The Pandemic Is Just Not That Into You

Written by: Bruce Freeman, DDS, DOrtho, MSc
the pandemic


The pandemic has helped us learn a lot about ourselves and how we face a challenge. How we move forward is an individual task that requires we support each other, but moving beyond this moment in time is an imperative.

the pandemic


While the original version of this quote can be found in a book about dating, I feel it applies to where many people find themselves, just over two years before all our lives collectively changed. Despite everyone’s stated desire to move on, for many people, the break-up, like in any toxic relationship, is just not so easy.

Everyone had their own way of coping with the sudden challenge that presented itself.

A never-ending game of Whac-A-Mole was in play, where just as one challenge was overcome, a fresh one reared its ugly head.

Learning to deal with a constant and ever-changing uncertainty in our lives had an impact, in varying degrees, and continues to do so, even if on a subconscious level. Whether or not you found yourself scrubbing your groceries, we all had to learn to deal with this invisible foe in our own way.

Our nemesis did not play favourites and was indiscriminate in its target, affecting everyone, whether they want to admit it or not.

Moving on from the lousiest partner ever appears to be exacting a toll for many who struggle to break free.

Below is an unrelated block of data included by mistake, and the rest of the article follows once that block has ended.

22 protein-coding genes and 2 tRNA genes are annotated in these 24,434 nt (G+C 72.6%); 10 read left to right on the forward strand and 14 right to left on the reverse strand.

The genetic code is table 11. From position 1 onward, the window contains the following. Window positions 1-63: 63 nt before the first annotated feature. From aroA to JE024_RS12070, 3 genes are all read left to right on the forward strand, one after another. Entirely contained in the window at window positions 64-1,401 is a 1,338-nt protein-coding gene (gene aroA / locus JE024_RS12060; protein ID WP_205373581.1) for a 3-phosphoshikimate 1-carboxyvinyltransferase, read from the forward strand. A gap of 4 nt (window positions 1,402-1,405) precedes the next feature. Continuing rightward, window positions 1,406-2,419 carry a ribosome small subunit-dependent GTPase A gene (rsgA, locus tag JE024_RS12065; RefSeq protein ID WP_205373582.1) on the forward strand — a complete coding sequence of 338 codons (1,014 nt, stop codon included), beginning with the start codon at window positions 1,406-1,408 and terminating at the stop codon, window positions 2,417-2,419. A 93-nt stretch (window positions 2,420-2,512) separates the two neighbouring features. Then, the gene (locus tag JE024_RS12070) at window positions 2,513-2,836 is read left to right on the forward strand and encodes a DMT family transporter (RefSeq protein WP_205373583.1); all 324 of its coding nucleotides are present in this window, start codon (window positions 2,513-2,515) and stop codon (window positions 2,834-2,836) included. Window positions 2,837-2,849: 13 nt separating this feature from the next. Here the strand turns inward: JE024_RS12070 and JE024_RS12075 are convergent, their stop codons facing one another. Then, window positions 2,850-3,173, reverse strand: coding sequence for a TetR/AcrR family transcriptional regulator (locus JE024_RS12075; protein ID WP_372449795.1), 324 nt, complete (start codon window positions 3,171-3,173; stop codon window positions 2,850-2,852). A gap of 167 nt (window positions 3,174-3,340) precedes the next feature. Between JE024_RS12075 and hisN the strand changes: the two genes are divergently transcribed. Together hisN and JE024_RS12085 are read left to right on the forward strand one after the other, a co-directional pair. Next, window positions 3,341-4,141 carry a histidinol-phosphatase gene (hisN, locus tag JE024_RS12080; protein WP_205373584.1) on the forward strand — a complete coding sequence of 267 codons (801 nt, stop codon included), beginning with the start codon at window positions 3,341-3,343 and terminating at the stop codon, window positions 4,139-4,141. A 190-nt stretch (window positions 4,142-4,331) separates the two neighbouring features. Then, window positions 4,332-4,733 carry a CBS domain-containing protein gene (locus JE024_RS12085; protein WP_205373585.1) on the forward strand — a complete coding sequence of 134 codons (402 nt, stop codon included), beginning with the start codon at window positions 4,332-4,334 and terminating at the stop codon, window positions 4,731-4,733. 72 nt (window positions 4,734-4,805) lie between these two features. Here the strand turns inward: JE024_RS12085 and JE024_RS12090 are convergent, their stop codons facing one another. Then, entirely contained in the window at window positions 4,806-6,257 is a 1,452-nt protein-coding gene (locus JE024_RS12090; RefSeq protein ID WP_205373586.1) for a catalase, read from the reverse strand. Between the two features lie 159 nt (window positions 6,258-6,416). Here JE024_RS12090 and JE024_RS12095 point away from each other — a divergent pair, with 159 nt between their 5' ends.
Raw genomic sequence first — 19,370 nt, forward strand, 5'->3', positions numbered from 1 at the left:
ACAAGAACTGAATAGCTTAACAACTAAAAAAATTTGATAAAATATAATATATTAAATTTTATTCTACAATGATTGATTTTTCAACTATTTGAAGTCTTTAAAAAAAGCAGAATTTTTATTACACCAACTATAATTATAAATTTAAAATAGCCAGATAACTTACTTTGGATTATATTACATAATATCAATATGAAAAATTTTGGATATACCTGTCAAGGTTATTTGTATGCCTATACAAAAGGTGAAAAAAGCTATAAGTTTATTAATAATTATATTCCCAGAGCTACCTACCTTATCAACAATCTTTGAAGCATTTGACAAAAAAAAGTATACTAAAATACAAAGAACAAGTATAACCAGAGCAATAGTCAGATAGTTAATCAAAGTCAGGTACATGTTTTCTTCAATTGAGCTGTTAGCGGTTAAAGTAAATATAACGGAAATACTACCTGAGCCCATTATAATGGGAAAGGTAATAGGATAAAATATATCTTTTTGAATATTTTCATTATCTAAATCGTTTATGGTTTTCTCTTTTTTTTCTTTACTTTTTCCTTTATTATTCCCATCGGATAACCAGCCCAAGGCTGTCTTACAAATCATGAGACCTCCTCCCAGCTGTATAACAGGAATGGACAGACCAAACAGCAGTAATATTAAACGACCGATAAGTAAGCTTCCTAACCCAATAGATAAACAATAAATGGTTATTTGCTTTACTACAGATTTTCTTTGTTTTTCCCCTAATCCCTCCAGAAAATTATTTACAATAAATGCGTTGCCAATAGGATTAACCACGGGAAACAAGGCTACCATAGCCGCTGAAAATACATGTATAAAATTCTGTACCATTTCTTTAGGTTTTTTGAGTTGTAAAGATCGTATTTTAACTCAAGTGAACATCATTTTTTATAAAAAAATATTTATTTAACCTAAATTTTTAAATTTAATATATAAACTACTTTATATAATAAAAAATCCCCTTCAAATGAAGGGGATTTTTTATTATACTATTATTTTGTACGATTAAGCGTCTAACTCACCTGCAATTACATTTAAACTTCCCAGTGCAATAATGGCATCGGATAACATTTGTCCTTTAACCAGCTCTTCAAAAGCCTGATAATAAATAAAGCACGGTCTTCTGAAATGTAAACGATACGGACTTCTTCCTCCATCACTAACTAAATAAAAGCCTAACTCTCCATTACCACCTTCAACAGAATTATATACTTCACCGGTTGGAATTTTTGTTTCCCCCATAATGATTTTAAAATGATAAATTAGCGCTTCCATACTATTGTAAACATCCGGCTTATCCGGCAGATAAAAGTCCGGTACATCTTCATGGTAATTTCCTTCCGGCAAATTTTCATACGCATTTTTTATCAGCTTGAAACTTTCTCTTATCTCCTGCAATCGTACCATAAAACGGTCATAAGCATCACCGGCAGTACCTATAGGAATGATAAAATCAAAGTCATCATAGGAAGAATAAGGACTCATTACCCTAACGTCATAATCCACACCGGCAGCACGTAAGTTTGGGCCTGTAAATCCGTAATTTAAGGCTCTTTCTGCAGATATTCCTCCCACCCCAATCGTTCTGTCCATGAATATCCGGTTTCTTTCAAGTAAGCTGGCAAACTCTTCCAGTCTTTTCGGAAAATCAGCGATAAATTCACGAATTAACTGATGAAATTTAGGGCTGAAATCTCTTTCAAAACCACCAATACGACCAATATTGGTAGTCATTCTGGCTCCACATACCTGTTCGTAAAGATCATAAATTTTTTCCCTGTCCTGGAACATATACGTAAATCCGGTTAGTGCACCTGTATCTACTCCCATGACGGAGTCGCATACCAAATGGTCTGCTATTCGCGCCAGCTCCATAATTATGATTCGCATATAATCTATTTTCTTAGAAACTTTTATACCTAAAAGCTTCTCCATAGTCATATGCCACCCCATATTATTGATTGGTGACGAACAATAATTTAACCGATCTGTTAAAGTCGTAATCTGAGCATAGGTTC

Easier said than done, it seems, despite what the song says. Conversations about COVID are about as welcome as those with a friend who drones on endlessly with their laundry list of  complaints about their ex. So now that we clearly see the light at the end of the proverbial tunnel, why do some folks find this break-up so difficult? We continue to be bombarded by information, misinformation, and inconsistent information. While it is difficult to not lose the plot, the Backfire Effect is in full swing.

Lewendowsky and team discussed this phenomenon where a cognitive bias can lead people, who encounter evidence that challenges their beliefs to reject said evidence, leading them to cling even more strongly to their misconceptions.

Why does this happen?

This cognitive bias not only affects one’s ability to change another’s opinion but your own capacity to rationally process information.

Whatever narrative, true/false/true-ish/kind-of-not true, people clung to over the last two years, the pandemic, the invisible foe that led us to question so many of your beliefs, and those of everyone else, could not have cared less about our challenges, and still doesn’t.

Like a sociopathic ex-partner, the pandemic has gone on its merry way, doing its thing, without a concern for anyone.


In an article by Daniel Neidtch, he discusses the issue of COVID Stockholm Syndrome.

Originally, Stockholm Syndrome, Neidtch writes, was the term coined after the behavior of the hostages of a bank-robbery in Sweden and is used to describe the effects of trauma in captivity, on hostages or survivors of abuse, where, with time, they start to identify with their captors, developing an emotional or psychological connection.